Ontario corn farmers are taking stock of their parched crops after scattered rainfall over the last 36 hours, but many say they'll need a lot more rain to avoid failed crops.

Stittsville farmer Don Kenny said he was in a good mood after a rainsquall this week left his corn damp, the first time the crop got any significant rain since June 10.

"This is a critical point for the corn, because it's tasseling and then pollinating the cobs down below," said Kenny. "Timing-wise, the half-inch of rain that we got today was very fortunate. It'll help this corn go ahead and pollinate the cobs."

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Weeks of drought has come at a bad time for Ontario's corn farmers. (CBC)

Kenny's field is one of the few in eastern Ontario where every cornstalk has a healthy tassel on top. He has another field where the corn is four feet high and has no tassels, meaning cobs with no corn.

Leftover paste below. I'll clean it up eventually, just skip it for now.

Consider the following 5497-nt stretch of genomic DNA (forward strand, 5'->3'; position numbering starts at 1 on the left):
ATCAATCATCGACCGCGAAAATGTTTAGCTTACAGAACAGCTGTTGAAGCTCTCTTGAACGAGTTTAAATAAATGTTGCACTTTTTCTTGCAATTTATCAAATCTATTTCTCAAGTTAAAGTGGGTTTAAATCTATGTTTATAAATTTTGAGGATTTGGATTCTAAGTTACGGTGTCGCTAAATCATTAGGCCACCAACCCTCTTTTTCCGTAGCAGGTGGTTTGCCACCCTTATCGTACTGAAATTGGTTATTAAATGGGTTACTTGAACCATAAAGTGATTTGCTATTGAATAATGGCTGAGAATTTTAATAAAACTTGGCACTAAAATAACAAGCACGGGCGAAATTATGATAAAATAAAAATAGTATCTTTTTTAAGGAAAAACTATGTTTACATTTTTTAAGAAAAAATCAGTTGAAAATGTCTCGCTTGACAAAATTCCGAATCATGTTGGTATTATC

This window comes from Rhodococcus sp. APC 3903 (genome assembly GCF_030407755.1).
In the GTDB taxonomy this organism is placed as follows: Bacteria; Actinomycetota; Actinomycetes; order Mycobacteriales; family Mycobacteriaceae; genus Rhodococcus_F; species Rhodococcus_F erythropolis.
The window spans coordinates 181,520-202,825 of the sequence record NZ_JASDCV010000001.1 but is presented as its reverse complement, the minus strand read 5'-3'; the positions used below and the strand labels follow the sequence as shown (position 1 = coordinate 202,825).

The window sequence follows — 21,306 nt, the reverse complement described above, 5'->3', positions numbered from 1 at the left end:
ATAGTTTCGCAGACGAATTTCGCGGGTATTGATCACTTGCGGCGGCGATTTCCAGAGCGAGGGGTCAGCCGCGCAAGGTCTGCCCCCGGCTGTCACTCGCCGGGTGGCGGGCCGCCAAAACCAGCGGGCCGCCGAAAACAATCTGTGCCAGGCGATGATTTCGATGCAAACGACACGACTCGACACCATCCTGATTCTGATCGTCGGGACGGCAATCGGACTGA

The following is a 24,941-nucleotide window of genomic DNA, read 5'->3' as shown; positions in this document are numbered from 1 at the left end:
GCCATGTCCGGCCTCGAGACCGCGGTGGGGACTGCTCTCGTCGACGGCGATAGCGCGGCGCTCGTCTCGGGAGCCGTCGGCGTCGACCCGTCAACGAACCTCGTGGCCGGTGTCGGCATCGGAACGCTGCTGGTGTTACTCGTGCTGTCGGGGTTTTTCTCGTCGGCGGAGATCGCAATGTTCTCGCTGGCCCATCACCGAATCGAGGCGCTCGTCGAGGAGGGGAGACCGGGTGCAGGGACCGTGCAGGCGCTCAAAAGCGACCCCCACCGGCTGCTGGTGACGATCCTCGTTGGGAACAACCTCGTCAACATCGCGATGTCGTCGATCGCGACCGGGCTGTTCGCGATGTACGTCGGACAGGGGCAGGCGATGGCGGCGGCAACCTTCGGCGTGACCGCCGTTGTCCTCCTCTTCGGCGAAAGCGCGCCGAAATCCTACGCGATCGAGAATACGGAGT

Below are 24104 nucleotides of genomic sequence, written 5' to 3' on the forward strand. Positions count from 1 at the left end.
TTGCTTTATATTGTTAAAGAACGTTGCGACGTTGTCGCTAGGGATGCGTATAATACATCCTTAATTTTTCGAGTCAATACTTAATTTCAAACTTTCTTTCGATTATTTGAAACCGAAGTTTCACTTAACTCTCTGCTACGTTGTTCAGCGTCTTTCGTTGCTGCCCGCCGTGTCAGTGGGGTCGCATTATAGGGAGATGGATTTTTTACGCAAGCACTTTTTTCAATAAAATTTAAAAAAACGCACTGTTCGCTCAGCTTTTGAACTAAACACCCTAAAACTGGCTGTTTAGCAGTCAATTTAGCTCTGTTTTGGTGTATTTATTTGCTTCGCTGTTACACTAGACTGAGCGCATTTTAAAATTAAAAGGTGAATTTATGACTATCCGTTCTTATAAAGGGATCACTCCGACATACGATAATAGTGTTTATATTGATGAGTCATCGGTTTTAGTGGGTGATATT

And even for his good corn, the impact of the rain won't last for long.

"This time of year, corn needs about two inches a week," he said.

Driest season in 40 years

Cumberland farmer Francis Proulx said it's the driest season he's seen in at least 40 years.

"It's so dry it's not pulling any moisture from the ground. You can see the leaves are all yellowing at the bottom," said Proulx, who has been able to irrigate some of his 25 acres at great expense.

"Right now it's very, very serious. If it doesn't rain in the next week a lot of farmers will lose their crops," he said.

Some farmers in the region have already called crop insurance and are declaring the year a write-off.

Futures contracts on corn and soybeans are heading toward record high prices. Drought has also hit the real heartland of corn in the US Midwest.

"There's going to be a food shortage for sure. The drought is too widespread," said Proulx.